Is Bayesian decisiontheory a panacea for many of the problems in epistemology and the philosophy of science, or is it philosophical snake-oil? For years a debate had been waged amongst specialists regarding the import and legitimacy of this body of theory. Mark Kaplan had written the first accessible and non-technical book to address this controversy. Introducing a new variant on Bayesian decisiontheory the author offers a compelling case that, while no panacea, decision (...)theory does in fact have the most profound consequences for the way in which philosophers think about inquiry, criticism and rational belief. The new variant on Bayesian theory is presented in such a way that a non-specialist will be able to understand it. The book also offers new solutions to some classic paradoxes. It focuses on the intuitive motivations of the Bayesian approach to epistemology and addresses the philosophical worries to which it has given rise. (shrink)
In its classical conception, game theory aspires to be a determinate decisiontheory for games, understood as elements of a structurally specified domain. Its aim is to determine for each game in the domain a complete solution to each player's decision problem, a solution valid for all real-world instantiations, regardless of context. “Permissiveness” would constrain the theory to designate as admissible for a player any conjecture consistent with the solution function's designation of admissible strategies for (...) the other players. Given permissiveness and other appropriate constraints, solution sets must contain only Nash equilibria and at least one pure-strategy equilibrium, and there is no solution to games in which no symmetry invariant set of pure-strategy equilibria forms a Cartesian product. These results imply that the classical program is unrealizable. Moreover, the program is implicitly committed to permissiveness, through its common-knowledge assumptions and its commitment to equilibrium. The resulting incoherence deeply undermines the classical conception in a way that consolidates a long series of contextualist criticisms. (shrink)
We present a novel variant of decision making based on the mathematical theory of separable Hilbert spaces. This mathematical structure captures the effect of superposition of composite prospects, including many incorporated intentions, which allows us to describe a variety of interesting fallacies and anomalies that have been reported to particularize the decision making of real human beings. The theory characterizes entangled decision making, non-commutativity of subsequent decisions, and intention interference. We demonstrate how the violation of (...) the Savage’s sure-thing principle, known as the disjunction effect, can be explained quantitatively as a result of the interference of intentions, when making decisions under uncertainty. The disjunction effects, observed in experiments, are accurately predicted using a theorem on interference alternation that we derive, which connects aversion-to-uncertainty to the appearance of negative interference terms suppressing the probability of actions. The conjunction fallacy is also explained by the presence of the interference terms. A series of experiments are analyzed and shown to be in excellent agreement with a priori evaluation of interference effects. The conjunction fallacy is also shown to be a sufficient condition for the disjunction effect, and novel experiments testing the combined interplay between the two effects are suggested. (shrink)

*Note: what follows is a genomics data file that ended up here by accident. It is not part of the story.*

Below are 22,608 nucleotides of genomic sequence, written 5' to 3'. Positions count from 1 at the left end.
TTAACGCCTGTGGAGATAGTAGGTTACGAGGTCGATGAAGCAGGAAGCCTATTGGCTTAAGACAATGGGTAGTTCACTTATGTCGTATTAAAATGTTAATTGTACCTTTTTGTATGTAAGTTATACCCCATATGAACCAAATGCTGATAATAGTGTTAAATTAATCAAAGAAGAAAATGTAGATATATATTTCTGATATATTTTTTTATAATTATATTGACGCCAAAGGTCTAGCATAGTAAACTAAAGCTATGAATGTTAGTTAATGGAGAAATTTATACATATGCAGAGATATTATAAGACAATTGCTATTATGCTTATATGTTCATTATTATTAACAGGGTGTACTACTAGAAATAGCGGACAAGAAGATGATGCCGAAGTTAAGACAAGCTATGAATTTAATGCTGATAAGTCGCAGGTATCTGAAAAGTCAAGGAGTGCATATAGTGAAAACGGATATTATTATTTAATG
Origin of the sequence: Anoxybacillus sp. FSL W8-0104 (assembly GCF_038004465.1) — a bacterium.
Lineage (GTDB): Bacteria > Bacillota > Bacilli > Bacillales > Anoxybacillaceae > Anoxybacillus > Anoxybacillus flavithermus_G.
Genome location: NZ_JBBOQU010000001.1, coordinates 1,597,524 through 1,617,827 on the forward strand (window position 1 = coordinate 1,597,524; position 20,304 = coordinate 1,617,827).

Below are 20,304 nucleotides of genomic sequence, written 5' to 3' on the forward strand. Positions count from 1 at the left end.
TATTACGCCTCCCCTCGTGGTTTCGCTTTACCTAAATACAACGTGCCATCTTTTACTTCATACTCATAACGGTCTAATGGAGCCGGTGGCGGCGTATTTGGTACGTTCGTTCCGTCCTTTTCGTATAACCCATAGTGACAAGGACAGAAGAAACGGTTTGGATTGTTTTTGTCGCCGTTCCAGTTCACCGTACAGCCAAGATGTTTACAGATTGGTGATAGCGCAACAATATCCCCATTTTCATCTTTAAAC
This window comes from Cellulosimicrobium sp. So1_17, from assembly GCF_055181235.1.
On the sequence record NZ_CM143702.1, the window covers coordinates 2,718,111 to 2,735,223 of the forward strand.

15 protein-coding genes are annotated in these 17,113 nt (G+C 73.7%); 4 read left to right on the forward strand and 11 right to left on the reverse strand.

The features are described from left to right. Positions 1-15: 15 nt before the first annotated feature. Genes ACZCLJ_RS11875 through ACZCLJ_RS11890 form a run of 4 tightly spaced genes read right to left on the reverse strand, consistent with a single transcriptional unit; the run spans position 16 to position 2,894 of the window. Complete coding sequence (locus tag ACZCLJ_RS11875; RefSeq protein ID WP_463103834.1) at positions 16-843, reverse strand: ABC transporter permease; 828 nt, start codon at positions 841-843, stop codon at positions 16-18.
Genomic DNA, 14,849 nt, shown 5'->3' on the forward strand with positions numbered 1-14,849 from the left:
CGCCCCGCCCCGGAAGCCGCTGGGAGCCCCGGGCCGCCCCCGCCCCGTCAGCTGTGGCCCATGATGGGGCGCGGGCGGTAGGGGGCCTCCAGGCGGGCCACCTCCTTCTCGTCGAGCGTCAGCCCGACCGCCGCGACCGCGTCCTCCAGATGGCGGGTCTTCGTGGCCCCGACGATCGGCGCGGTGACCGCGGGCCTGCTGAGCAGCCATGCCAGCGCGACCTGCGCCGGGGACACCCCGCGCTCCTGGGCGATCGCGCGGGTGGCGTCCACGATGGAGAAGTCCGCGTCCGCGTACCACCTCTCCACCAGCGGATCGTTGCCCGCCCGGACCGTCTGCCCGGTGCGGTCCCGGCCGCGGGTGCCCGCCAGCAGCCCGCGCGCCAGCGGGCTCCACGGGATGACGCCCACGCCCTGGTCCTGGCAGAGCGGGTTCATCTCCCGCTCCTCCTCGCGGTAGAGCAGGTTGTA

The study of decision making has multiple implications for business ethics. This paper outlines some commonly used frameworks for understanding choice in business. It characterises the dominant model for business decision making as rational choice theory (RCT) and contrasts this with a more recent, naturalistic theory of decision-making, image theory. The implications of using RCT and image theory to model decision making are discussed with reference to three ethical systems. RCT is shown (...) to be consistent with Utilitarian ethics, but not with Kantian or Virtue-based ethics. Image theory is shown to be consistent with each. The paper identifies a number of implications following from this analysis. (shrink)
This paper discusses the philosophical argument and the application of the Triple Font Theory (TFT) for moral evaluation of human acts and attempts to integrate the conceptual components of major moral theories into a systematic internally consistent decision-making model that is theoretically driven. The paper incorporates concepts such as formal and material cooperation and the Principle of Double Effect (PDE) into the theoretical framework. It also advances the thesis that virtue theory ought to be included in any (...) adequate justification of morality and the need to integrate or coordinate notions of virtue into various act-oriented or principles-based ethics. The TFT offers a comprehensive and practical approach to ethical decision-making and is a useful alternative embedded in traditional wisdom. This paper provides a more general framework of the TFT than traditionally presented. Practical judgment is shown to play a constitute role in providing a guide for right action and is the “glue” that integrates the various components of the TFT. (shrink)